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The essential that seeks the figurative

The painting of Odile Escolier, a French artist who has lived in Chambéry for 27 years, is deeply rooted in the informal artistic experience of this French-speaking area: the outlines of Jean Dubuffet, the gestural expressiveness of Georges Mathieu and the materials of Jean Fautrier. In these roots are to be found the use of different materials, the force of the gesture and sign and the infinite possibilities of expression which the pictorial material succeeds in obtaining.

“The Boat”

It is always a fertile experience because it can produce and reproduce, as if in the grammars typical of each exponent whose style we succeed in recognizing. From these roots Odile Escolier brings into being a language which re-orients form, material and gesture towards figuration, without impoverishing the possibilities for expression that these means offer.

The use of colour is valued, wise and thought about, and the backgrounds of the pictures are thickened with various layers which bring out the gestural expressiveness according to the power of the gesture itself. Escolier writes: “The pictures born are the result of all the emotions and feelings embedded in the living memory, conscious and unconscious, individual and collective. I often paint on various canvases at the same time, making the most of the time it takes for the colours to dry, a time of incubation necessary for taking my distance: a canvas being worked on can bounce back at any moment, Allowing the canvases this openness is an act of freedom, a renunciation of controlling everything and instead letting this hidden marvel emerge and develop over and above our conscious actions, making room for chance, for accidents on the canvas... The painter nourishes his or her canvas, but the canvas nourishes the painter.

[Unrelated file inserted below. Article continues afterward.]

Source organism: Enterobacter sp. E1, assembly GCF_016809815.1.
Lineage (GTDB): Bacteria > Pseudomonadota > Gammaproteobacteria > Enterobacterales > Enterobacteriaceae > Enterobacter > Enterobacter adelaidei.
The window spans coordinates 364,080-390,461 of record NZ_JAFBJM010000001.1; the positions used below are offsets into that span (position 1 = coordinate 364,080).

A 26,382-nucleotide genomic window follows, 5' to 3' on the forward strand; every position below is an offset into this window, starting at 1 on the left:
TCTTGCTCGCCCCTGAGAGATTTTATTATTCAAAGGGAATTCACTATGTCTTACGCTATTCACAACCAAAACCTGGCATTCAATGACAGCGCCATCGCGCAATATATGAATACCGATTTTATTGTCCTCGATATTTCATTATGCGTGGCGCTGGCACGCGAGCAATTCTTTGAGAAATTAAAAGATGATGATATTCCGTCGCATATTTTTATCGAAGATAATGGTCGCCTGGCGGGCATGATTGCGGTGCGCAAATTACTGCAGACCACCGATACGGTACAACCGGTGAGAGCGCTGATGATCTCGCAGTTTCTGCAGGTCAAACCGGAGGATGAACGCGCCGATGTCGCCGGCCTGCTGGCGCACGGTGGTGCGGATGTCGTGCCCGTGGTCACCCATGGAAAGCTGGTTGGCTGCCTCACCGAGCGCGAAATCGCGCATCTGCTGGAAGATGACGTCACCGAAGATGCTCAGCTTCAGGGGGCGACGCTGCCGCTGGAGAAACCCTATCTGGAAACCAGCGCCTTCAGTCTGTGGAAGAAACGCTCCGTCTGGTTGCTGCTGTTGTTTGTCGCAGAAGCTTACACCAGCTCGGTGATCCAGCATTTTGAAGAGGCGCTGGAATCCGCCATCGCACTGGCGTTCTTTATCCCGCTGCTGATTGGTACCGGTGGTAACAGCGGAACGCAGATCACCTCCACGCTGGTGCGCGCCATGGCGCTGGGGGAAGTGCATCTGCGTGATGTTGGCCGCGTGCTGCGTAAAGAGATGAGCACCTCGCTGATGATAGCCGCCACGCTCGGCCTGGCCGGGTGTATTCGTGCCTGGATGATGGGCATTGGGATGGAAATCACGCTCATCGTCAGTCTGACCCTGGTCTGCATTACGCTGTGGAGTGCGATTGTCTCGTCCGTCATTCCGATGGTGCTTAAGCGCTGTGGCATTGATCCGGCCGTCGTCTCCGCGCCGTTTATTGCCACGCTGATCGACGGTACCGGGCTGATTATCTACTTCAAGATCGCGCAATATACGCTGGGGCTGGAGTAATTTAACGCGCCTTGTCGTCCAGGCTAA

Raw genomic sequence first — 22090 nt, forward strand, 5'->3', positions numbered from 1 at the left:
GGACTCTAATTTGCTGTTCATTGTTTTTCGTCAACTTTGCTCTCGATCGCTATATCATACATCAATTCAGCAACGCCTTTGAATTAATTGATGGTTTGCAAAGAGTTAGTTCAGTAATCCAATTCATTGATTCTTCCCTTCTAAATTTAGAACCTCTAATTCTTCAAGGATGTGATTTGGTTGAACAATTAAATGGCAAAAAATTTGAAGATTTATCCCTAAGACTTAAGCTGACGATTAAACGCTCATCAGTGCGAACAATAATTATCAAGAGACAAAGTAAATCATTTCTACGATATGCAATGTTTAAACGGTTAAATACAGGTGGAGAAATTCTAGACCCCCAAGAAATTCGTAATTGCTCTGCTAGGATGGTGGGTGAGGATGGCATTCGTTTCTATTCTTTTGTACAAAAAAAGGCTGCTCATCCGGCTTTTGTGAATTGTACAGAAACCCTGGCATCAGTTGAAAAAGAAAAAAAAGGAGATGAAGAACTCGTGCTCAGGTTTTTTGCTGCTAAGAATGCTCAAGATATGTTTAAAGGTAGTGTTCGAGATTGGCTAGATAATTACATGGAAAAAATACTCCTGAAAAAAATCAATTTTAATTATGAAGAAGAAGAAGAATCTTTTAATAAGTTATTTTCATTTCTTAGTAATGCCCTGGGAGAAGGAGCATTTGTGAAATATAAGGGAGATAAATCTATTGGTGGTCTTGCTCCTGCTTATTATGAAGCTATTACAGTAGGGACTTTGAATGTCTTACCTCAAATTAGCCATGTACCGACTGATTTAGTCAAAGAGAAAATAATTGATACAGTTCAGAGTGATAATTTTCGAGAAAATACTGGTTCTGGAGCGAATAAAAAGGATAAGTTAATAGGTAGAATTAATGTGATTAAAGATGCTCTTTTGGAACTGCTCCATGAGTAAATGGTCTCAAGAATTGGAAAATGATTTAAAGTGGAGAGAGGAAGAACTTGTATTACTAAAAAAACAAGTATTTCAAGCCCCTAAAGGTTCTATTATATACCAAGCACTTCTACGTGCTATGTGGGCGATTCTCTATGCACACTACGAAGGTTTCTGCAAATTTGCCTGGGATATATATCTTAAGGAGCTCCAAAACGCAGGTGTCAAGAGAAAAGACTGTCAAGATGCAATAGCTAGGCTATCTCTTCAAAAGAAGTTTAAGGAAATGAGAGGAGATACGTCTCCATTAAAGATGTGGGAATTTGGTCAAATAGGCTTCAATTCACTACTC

Inks, pastels, acrylics, mixed techniques with a wise use of the spatula on Odile Escolier’s canvases become living matter through cracks, spaces and thickening, as if the painting were becoming sculpture. Thus a world is born, above all human presences are born and meetings are born on the streets of earth or of heaven. Consider the canvas Emmaus where the three figures of Christ and the disciples are walking together in a deep, glowing red, but are waiting for an event which binds these three travellers. What we grasp is the presence, not the characterization, but rather that presence which belongs to all intersecting stories.

Odile Escolier’s painting contains the universality of simple, transversal forms which can speak to every epoch and culture. In the large canvas of the Miraculous Catch, in the azure of a radiant dawn, the disciples in their boat glimpse who it is on the waters of the sea, ready to cry: “It’s the Lord!”. And Jesus approaches them…. When we contemplate Escolier’s canvases, not by chance present in our Church at Bose, we feel we belong in a certain way to the depiction, to the sense of expectation which passes through it, as though these signs were present in our memory with the task of bringing us back to that moment in life in which we came across them.

Odile Escolier, “Emmaus”

Odile Escolier is an essentialist painter who hints at the figurative, offering the possibility for discernment of a biblical word in her works: she is an artist for whom the human being and nature remain her principal sources of inspiration. Indeed, humanity in its frailty shows its beauty and its mystery, in a tension between environment and subjects which highlights the present moment.

I met Odile Escolier at an exhibition in Paris and from then on a great and profound friendship developed between us. Thus I saw some of her exhibitions in France, while others were organized in Belgium, Austria, Ireland, the United States, the Arab Emirates, Russia and Japan. Known and appreciated at an international level, she loves the simplicity of life in the mountains of Chambéry and pursues a profound spiritual search, above all Christian, but without erecting walls. She is a painter who walks and can discern who is waiting on the road taken.

Enzo Bianchi




St. Peter’s Square

Jan. 27, 2020